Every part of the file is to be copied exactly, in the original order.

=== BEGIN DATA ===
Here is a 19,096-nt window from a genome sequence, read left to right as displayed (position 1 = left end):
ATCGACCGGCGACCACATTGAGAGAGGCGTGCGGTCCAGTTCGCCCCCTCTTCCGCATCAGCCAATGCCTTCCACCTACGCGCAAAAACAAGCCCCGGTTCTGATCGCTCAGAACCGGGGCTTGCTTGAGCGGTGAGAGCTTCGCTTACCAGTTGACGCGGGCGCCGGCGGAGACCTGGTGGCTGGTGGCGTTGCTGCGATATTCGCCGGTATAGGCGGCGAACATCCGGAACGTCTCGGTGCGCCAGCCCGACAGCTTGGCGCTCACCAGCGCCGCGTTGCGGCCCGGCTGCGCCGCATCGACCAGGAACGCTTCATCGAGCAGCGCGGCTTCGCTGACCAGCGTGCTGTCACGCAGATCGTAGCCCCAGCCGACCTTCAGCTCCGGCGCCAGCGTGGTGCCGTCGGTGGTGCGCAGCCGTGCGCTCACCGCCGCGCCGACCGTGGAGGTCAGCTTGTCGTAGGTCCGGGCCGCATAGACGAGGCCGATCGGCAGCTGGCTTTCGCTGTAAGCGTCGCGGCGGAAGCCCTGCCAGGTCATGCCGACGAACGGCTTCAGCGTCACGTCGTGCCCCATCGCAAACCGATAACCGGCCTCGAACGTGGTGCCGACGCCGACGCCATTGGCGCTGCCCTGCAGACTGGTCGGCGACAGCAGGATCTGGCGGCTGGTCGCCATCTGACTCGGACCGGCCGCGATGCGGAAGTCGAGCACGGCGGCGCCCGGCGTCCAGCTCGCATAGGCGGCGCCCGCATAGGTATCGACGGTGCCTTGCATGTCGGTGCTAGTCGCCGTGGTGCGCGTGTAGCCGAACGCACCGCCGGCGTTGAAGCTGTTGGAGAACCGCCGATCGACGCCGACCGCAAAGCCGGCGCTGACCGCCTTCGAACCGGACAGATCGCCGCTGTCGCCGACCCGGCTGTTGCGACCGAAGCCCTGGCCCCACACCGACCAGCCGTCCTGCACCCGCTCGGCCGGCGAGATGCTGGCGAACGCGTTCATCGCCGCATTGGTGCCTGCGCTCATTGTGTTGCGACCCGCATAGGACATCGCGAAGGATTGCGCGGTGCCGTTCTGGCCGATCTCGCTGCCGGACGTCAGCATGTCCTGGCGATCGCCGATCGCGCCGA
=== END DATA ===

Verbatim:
Here is a 19,096-nt window from a genome sequence, read left to right as displayed (position 1 = left end):
ATCGACCGGCGACCACATTGAGAGAGGCGTGCGGTCCAGTTCGCCCCCTCTTCCGCATCAGCCAATGCCTTCCACCTACGCGCAAAAACAAGCCCCGGTTCTGATCGCTCAGAACCGGGGCTTGCTTGAGCGGTGAGAGCTTCGCTTACCAGTTGACGCGGGCGCCGGCGGAGACCTGGTGGCTGGTGGCGTTGCTGCGATATTCGCCGGTATAGGCGGCGAACATCCGGAACGTCTCGGTGCGCCAGCCCGACAGCTTGGCGCTCACCAGCGCCGCGTTGCGGCCCGGCTGCGCCGCATCGACCAGGAACGCTTCATCGAGCAGCGCGGCTTCGCTGACCAGCGTGCTGTCACGCAGATCGTAGCCCCAGCCGACCTTCAGCTCCGGCGCCAGCGTGGTGCCGTCGGTGGTGCGCAGCCGTGCGCTCACCGCCGCGCCGACCGTGGAGGTCAGCTTGTCGTAGGTCCGGGCCGCATAGACGAGGCCGATCGGCAGCTGGCTTTCGCTGTAAGCGTCGCGGCGGAAGCCCTGCCAGGTCATGCCGACGAACGGCTTCAGCGTCACGTCGTGCCCCATCGCAAACCGATAACCGGCCTCGAACGTGGTGCCGACGCCGACGCCATTGGCGCTGCCCTGCAGACTGGTCGGCGACAGCAGGATCTGGCGGCTGGTCGCCATCTGACTCGGACCGGCCGCGATGCGGAAGTCGAGCACGGCGGCGCCCGGCGTCCAGCTCGCATAGGCGGCGCCCGCATAGGTATCGACGGTGCCTTGCATGTCGGTGCTAGTCGCCGTGGTGCGCGTGTAGCCGAACGCACCGCCGGCGTTGAAGCTGTTGGAGAACCGCCGATCGACGCCGACCGCAAAGCCGGCGCTGACCGCCTTCGAACCGGACAGATCGCCGCTGTCGCCGACCCGGCTGTTGCGACCGAAGCCCTGGCCCCACACCGACCAGCCGTCCTGCACCCGCTCGGCCGGCGAGATGCTGGCGAACGCGTTCATCGCCGCATTGGTGCCTGCGCTCATTGTGTTGCGACCCGCATAGGACATCGCGAAGGATTGCGCGGTGCCGTTCTGGCCGATCTCGCTGCCGGACGTCAGCATGTCCTGGCGATCGCCGATCGCGCCGA